The history summarized here, of what took place after the fall of the Angkorian Empire, the history of this history, and its historiography, was reconstituted, written, constructed - one traumatism laid over another - at the junction of the colonial and post-colonial periods. Angkorian history was masterfully ‘established’ by colonial scholars according to a powerful and familiar narrative of rise-fall-salvation: having fallen into utter decadence after a glorious Indianized golden age, Cambodia was saved by the Protector. Majestic Angkorian temple restoration projects were accordingly scripted along with dramatic archaeological discoveries. And in this colonial staging the Post-Angkorian period was to play a key role, representing hundreds of years erased from memory yet maintained as memory of erasure, absence, loss.
In the decades following Independence there emerged in France a group of professional and amateur Cambodian scholars led by a determined female linguist intent on establishing a paradigm of historical continuity between the Angkorian and post-Angkorian periods. Emblematic of this post-colonial rewriting of history, by which the inheritance of Angkor, once lost to the foreign usurper, was effectively reclaimed, was the replacement of the term “Post-Angkorian Period” with “Middle Period.” The historical integrity of the Khmer State was to be demonstrated henceforth through linguistic research: dramatic etymological discoveries, laborious reconstructions of original texts from multiple fragmentary manuscripts, translations attentive to Khmer language nuance, and meticulous critical editions… were to attest to the existence of a veritable Middle Khmer literary corpus. Middle Khmer was shown to be rooted in Old Khmer, of course, but also, through morphological, semantic and grammatical evolution, to manifest a certain autonomy. And it was this corpus, rooted in the past but present to itself, which was, implicitly or explicitly, taken to reflect, or even to constitute, the Middle Cambodian State.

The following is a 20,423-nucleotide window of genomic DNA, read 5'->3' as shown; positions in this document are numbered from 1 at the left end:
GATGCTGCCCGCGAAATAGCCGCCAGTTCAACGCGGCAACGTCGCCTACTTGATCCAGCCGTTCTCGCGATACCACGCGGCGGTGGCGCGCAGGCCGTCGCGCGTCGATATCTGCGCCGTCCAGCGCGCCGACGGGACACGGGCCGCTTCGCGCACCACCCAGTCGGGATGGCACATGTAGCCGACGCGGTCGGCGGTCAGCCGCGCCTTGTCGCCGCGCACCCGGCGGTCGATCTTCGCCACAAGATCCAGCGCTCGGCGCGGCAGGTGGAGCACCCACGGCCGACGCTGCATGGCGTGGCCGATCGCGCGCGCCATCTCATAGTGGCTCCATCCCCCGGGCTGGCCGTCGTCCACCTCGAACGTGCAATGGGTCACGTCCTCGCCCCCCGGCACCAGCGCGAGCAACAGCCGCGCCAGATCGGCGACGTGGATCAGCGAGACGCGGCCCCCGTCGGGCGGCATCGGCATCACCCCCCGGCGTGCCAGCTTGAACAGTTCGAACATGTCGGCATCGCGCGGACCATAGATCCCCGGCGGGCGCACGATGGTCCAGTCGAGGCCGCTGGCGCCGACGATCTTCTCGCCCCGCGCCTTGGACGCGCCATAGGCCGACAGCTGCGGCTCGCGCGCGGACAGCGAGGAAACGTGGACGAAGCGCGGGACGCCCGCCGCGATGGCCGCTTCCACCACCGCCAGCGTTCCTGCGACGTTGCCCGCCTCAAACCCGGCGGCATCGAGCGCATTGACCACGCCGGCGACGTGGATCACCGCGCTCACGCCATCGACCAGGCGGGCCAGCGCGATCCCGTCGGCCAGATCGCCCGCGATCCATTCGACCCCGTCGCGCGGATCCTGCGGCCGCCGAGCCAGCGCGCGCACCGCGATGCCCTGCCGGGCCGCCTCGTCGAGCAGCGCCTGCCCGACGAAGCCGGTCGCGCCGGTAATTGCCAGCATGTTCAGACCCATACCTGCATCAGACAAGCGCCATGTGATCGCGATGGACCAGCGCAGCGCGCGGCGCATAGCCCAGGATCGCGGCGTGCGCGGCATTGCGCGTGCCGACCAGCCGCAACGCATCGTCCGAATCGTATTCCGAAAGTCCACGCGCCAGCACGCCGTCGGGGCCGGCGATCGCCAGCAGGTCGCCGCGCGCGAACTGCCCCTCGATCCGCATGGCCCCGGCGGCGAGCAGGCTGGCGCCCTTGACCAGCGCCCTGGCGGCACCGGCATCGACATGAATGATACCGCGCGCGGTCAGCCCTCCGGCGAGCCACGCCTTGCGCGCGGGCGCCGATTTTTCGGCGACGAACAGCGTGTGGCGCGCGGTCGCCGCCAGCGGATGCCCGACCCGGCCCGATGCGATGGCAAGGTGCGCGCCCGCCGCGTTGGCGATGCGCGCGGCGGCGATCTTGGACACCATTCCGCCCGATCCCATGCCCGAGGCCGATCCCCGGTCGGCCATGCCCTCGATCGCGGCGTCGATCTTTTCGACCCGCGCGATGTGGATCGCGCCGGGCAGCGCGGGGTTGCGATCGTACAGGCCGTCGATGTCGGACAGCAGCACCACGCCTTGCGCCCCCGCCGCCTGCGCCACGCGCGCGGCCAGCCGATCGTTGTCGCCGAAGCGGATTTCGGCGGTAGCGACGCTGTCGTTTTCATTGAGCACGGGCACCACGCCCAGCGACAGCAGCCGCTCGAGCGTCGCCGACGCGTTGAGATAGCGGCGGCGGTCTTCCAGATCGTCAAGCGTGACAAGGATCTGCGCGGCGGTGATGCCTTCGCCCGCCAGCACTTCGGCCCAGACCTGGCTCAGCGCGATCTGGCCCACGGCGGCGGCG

If Khmer vernacular literature appears to have emerged in a relatively apolitical manner, that is, in the absence of any overt claim to re-establishing lost (linguistic) sovereignty, its discovery and reconstruction were formulated in a context of bitter resentment and nationalist condemnation of colonial intellectual violence, in what we might call, with reference to Derrida’s work on relationship to the mothertongue, a remarkably sustained fit of re-appropriating rage. The memory of the memory of Angkor, and of its loss two times over, is inscribed in profound and enduring grief, as Derrida tunes our ears to hear the word in French and English, and so in its semantic potentiality: grievance, a formal quasi-legal complaint but also suffering or mourning (Derrida 1998: 33).
It is loss - loss of the motherland as loss of sovereignty - which heralds each new historical period, itself consequently consisting in a long struggle for reconstitution. The Angkorian period is constructed on the foundations of a king having returned from exile to lay claim to his motherland; the Middle period is constructed on the foundations not simply of Angkor, but of the loss of Angkor, this empire which was the fruit of a sort of cultural colonisation, lest we forget. Exiled from the newly independent nation at war, post-colonial diasporic scholars reinvested the motherland in and through language – the Khmer language, but a Khmer accessed now through France and through French. It should be added that the experience of loss was reiterated and further complicated for this group of scholars who found themselves in veritable exile at the fall of Phnom Penh to the Khmer Rouge, who, I should add, constitute another post-colonial grouping of Cambodians largely having studied abroad and seeking to reclaim the motherland.